I have been entering a novel writing contest almost every year since 2011. This is my second year winning!

NanoWrimo is the National Novel Writers Month put on by nanowrimo.org whose main premise is that I am too busy to write the novel of my dreams, but, if I just write for 30 days in the month of November, I can complete the novel of my discipline.

What I love about NanoWriMo is that it gives me the motivation to at least try and also an opportunity to join with others who are also too busy to write a novel, but who would use November as a time to force themselves into at least writing 50,000.

50,000 words is a little over 1,666 words per day. For me, it usually means an hour to an hour and a half of typing at the keyboard. I do sometimes fluff up my word count by taking contraction words and separating them like “can’t” which is one word and make it “can not” which is two words. It reads funny, but it’s perfectly okay for the purposes of this contest.

This year I did do more planning going into November. I first decided that the story would be a period piece from the 1980’s which is the era I grew up in. That made it a little easier and even though it’s no Stranger Things, I could draw upon my own experience.

I also had a clear beginning and middle. I knew what was going to be the turning points, so you can say that I had a loose outline.

I also, put up some butcher paper and started writing down the main points, interactions, music of the era and other relevant items.

Spotify Inspiration

Up to the time, I also went to Spotify and listened to a playlist of hits from 1985 (which is the setting for the first part of my character’s adventure. I then listened closely to get saturated with the popular culture. I also did some key research on the time because I knew there were things that were happening around the world that I had no clue about. I was fifteen years old and I lived in a big city so my vantage point was small believe it or not. I thought what was happening in my big city was happening everywhere else.

This really helped me tap into memories and I began my first 3,000 words basically re-living my daily routine of getting to high school. It was a struggle as I try to capture what I was feeling and having it make story-sense. It didn’t. There are too many moments in our lives that don’t carry meaning. It was like writing about the blood cells flowing through my veins — super important but not enjoyable to read.

I took a turn in my writing when I decided to tell the story about a character that wasn’t like me but was living in a setting that was like my life.  It turned the direction of my writing and I was able to write better.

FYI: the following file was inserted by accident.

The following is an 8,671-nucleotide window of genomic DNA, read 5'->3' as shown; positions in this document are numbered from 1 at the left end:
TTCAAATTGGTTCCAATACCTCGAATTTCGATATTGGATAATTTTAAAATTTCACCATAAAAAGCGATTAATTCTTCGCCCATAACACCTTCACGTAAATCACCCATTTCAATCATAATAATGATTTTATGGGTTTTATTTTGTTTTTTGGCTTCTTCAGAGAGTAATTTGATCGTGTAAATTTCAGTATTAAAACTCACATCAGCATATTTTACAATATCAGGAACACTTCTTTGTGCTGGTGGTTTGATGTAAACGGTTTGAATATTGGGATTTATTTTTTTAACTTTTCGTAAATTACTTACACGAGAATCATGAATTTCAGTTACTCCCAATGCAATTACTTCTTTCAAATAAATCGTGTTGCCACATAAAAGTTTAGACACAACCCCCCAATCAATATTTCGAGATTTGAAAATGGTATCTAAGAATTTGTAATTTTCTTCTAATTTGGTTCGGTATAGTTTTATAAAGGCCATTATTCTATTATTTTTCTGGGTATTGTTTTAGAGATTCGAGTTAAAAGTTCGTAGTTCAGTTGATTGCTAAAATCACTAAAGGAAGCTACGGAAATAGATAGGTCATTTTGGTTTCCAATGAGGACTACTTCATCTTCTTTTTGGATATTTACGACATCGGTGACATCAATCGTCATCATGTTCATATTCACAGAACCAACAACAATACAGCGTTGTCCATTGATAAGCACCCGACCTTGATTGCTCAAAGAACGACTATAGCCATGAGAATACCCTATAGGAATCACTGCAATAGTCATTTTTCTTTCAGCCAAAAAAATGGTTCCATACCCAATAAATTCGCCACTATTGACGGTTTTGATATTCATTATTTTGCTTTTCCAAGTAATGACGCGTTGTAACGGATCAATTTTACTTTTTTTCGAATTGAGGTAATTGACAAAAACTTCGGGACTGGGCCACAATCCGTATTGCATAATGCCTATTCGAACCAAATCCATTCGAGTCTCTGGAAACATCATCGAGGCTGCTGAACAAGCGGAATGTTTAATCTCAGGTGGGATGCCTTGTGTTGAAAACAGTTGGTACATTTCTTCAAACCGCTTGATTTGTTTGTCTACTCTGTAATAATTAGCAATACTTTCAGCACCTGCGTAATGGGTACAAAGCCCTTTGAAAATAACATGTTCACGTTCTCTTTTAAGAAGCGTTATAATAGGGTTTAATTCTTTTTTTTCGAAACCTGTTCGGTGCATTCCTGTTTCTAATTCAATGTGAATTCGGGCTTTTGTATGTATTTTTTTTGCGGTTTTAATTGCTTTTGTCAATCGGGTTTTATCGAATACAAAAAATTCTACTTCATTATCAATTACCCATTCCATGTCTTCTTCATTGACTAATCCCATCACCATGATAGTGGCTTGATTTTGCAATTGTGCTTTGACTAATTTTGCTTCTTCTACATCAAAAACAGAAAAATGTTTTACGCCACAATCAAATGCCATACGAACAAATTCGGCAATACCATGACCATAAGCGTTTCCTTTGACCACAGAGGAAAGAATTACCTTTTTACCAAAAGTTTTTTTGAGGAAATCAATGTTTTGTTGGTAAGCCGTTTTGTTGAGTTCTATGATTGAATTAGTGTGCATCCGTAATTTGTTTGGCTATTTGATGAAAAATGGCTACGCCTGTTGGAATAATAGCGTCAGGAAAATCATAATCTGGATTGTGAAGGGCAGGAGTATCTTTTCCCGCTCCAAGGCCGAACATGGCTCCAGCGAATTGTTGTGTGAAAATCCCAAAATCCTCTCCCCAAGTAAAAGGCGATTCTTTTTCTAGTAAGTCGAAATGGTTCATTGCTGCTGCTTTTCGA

NanoWrimo is a Community

A major reason why I enjoy and participate in NanoWriMo is the idea of community. You aren’t writing alone and you can come together to encourage one another to write more. Remember, the key to NanoWriMo’s philosophy is that you can write a Novel if you can write 50,000 words, your goal is the word count.

For me, the community was my family. Esther and Josiah also participated in NanoWriMo and we checked in with each other on how we were making progress.


Writing and Exploring Barnes & Noble

A really exciting time in November 2018’s writing contest was a four hour event that Esther prepared for us at Barnes & Noble.

We had a blast, finding authors, finding interesting opening lines, books with one word pages and other fun things.

Night of Writing 2018

Here are some of my answers:

1. Most interesting opening line

“The terror, which would not end for another twenty-eight years—if it ever did end—began, so far as I know or can tell, with a boat made from a sheet of newspaper floating down a gutter swollen with rain.” It by Stephen King.

2. A book with a one word title

Becoming by Michelle Obama

3. A book written by an author with the letter “X” in their name.

Felix J. Palma author of “Map of Time”

4. A book with more than 500 pages

Eldest with 1153 pages

5. Most outrageous character name

Patina by Jason Reynolds

6. A book that has won the John Newbery Medal

BUD, Not BUDDY by Christopher Paul Curtis

The night was a great time and it really helped keep the fire burning to make my 50,000 word count.


Night of Writing at Barnes & Noble

4:00 – 4:30 > Word Sprint (3 Rounds)

4:30 – 4:40 > Break

4:40 – 5:00 > Word Sprint Story Objects (2 Rounds)

5:00 – 5:10 > Break

5:10 – 5:25 > Writing Dare (Random)

5:25 – 5:35 > Break

5:35 – 5:50 > Writing Dare (Selected)

5:50 – 6:00 > Choose Sharing Selection

6:00 – 6:45 > Dinner (@Lime)

6:45 – 7:15 > B&N Scavenger Hunt

7:15 – 8:00 > Share/Discuss Excerpts

The Longest Mile: 45,000 to 50,000

It was a joy to get to 45,000 words, but those last 5,000 would take some work. If I was writing a novel like a regular person, word count wouldn’t be my only or most pressing goal. With this contest, the discipline and sense of completion is the prize.

I didn’t want to fluff my way through and I didn’t even feel like I was half way through the story that I was telling. In fact, a major plot twist wasn’t even in sight and I was hitting 48,000 words.

I had to trust the process. Even though I did not have an end to my story, my novel efforts, were satisfied at 50,000 (plus a little extra).

I really enjoyed and look forward to next year’s November National Novel Writers Month and I may just start writing from where I left off.

Interested in writing and want to complete your first novel in a month, visit NaNoWrimo.org to learn more.

Interested in reading an excerpt of what I wrote, well you can here, working title “As Above, So Below“.